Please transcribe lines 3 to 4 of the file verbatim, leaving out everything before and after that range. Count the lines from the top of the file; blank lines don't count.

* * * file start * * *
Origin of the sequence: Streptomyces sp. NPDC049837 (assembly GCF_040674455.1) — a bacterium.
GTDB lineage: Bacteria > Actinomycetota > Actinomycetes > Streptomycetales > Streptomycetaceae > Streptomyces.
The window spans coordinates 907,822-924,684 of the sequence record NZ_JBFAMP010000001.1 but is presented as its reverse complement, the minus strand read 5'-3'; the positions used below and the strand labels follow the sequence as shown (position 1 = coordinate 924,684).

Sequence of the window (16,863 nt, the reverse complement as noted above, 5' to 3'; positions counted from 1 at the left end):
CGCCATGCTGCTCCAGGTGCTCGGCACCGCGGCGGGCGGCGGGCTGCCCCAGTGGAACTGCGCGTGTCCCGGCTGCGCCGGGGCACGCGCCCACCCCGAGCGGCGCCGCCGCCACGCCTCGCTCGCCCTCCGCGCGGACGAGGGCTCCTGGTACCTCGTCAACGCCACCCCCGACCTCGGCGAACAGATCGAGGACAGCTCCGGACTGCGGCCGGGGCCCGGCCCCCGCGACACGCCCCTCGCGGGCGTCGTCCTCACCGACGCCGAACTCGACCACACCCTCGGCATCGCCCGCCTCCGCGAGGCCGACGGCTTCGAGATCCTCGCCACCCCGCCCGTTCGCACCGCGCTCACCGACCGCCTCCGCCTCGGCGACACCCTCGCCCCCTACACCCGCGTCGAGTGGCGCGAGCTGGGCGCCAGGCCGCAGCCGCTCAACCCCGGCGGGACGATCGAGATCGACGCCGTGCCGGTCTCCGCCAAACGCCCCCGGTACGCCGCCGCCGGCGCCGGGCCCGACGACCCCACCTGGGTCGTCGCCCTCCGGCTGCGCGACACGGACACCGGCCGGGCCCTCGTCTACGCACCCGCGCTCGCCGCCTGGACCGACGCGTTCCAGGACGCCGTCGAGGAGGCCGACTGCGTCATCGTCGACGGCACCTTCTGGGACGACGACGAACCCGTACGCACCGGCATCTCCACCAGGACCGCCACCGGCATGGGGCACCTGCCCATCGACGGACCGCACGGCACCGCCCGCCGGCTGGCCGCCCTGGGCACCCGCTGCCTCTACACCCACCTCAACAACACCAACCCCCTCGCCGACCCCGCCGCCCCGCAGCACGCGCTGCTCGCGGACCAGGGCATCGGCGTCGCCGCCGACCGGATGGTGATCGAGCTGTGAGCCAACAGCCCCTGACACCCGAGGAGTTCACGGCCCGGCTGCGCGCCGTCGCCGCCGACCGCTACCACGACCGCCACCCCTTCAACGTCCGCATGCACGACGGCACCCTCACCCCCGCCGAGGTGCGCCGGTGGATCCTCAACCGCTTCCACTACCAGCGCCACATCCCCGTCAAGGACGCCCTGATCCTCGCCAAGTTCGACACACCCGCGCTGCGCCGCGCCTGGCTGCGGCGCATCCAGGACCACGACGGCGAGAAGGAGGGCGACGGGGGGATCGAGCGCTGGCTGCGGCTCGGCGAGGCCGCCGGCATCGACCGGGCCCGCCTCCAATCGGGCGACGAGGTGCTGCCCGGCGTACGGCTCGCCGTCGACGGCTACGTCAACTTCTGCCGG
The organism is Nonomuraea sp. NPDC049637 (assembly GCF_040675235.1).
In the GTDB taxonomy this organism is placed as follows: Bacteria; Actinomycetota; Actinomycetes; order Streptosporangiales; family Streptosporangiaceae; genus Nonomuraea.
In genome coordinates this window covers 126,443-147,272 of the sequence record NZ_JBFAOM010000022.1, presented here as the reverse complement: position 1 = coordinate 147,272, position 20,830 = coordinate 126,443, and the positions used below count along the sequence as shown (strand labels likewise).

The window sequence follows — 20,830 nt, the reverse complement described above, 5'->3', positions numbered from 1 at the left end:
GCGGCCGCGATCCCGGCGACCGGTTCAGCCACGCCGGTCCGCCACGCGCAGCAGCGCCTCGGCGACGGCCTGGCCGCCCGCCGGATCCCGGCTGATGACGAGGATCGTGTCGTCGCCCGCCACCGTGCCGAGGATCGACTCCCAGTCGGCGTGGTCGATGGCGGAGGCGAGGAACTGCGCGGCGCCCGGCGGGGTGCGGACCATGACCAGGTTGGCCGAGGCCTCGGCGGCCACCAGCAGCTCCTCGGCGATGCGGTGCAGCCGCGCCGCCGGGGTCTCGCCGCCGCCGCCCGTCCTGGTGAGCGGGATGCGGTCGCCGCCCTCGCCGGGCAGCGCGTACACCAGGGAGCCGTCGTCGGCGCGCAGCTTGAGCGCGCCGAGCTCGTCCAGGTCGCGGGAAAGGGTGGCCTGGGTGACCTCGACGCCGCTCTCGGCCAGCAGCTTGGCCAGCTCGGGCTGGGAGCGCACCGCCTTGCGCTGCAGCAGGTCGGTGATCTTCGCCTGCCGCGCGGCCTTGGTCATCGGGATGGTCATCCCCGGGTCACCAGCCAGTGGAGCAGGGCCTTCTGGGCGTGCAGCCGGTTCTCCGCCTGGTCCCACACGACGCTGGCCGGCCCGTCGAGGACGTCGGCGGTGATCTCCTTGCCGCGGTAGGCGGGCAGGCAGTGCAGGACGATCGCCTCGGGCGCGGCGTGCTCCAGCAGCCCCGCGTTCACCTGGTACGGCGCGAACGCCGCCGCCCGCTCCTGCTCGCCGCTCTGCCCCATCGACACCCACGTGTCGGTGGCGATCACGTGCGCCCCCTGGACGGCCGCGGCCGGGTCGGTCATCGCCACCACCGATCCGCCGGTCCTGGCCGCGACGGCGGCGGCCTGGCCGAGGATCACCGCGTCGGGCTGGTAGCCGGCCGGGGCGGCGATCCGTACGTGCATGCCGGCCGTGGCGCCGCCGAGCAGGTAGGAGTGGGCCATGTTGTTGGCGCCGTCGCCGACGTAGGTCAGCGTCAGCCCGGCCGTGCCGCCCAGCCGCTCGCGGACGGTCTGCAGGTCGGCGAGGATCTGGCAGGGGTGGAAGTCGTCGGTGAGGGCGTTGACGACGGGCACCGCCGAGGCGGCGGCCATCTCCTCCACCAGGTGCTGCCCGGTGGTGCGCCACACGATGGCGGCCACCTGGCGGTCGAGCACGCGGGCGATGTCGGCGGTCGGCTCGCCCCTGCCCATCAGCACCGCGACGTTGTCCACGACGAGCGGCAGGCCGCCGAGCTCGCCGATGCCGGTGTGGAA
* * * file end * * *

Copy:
The window spans coordinates 907,822-924,684 of the sequence record NZ_JBFAMP010000001.1 but is presented as its reverse complement, the minus strand read 5'-3'; the positions used below and the strand labels follow the sequence as shown (position 1 = coordinate 924,684).

Sequence of the window (16,863 nt, the reverse complement as noted above, 5' to 3'; positions counted from 1 at the left end):